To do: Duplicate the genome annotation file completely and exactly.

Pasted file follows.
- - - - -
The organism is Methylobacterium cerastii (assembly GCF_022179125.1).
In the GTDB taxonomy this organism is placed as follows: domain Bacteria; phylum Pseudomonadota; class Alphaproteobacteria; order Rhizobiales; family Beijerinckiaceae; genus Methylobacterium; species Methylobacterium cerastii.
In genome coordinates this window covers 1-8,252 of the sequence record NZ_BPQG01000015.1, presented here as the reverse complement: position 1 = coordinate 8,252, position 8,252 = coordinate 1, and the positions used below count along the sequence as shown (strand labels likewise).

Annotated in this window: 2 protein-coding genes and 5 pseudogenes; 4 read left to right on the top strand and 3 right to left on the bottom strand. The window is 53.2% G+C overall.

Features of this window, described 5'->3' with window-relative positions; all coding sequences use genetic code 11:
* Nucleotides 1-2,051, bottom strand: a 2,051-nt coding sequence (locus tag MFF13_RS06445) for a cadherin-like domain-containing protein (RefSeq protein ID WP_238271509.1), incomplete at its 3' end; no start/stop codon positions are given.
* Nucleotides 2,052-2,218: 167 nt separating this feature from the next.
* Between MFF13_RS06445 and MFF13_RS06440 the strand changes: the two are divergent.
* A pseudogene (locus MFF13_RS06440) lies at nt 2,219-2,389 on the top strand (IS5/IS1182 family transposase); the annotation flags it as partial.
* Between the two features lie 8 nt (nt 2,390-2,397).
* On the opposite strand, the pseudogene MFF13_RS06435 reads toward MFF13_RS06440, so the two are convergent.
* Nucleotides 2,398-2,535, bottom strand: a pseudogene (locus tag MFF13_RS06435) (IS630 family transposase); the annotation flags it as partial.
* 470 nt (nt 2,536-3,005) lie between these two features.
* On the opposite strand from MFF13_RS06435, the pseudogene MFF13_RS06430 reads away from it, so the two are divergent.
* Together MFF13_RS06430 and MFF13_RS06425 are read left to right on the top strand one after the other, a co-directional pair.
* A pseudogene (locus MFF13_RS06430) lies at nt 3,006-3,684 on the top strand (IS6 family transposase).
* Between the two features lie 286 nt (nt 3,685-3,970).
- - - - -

The organism is Methylobacterium cerastii (assembly GCF_022179125.1).
In the GTDB taxonomy this organism is placed as follows: domain Bacteria; phylum Pseudomonadota; class Alphaproteobacteria; order Rhizobiales; family Beijerinckiaceae; genus Methylobacterium; species Methylobacterium cerastii.
In genome coordinates this window covers 1-8,252 of the sequence record NZ_BPQG01000015.1, presented here as the reverse complement: position 1 = coordinate 8,252, position 8,252 = coordinate 1, and the positions used below count along the sequence as shown (strand labels likewise).

Annotated in this window: 2 protein-coding genes and 5 pseudogenes; 4 read left to right on the top strand and 3 right to left on the bottom strand. The window is 53.2% G+C overall.

Features of this window, described 5'->3' with window-relative positions; all coding sequences use genetic code 11:
* Nucleotides 1-2,051, bottom strand: a 2,051-nt coding sequence (locus tag MFF13_RS06445) for a cadherin-like domain-containing protein (RefSeq protein ID WP_238271509.1), incomplete at its 3' end; no start/stop codon positions are given.
* Nucleotides 2,052-2,218: 167 nt separating this feature from the next.
* Between MFF13_RS06445 and MFF13_RS06440 the strand changes: the two are divergent.
* A pseudogene (locus MFF13_RS06440) lies at nt 2,219-2,389 on the top strand (IS5/IS1182 family transposase); the annotation flags it as partial.
* Between the two features lie 8 nt (nt 2,390-2,397).
* On the opposite strand, the pseudogene MFF13_RS06435 reads toward MFF13_RS06440, so the two are convergent.
* Nucleotides 2,398-2,535, bottom strand: a pseudogene (locus tag MFF13_RS06435) (IS630 family transposase); the annotation flags it as partial.
* 470 nt (nt 2,536-3,005) lie between these two features.
* On the opposite strand from MFF13_RS06435, the pseudogene MFF13_RS06430 reads away from it, so the two are divergent.
* Together MFF13_RS06430 and MFF13_RS06425 are read left to right on the top strand one after the other, a co-directional pair.
* A pseudogene (locus MFF13_RS06430) lies at nt 3,006-3,684 on the top strand (IS6 family transposase).
* Between the two features lie 286 nt (nt 3,685-3,970).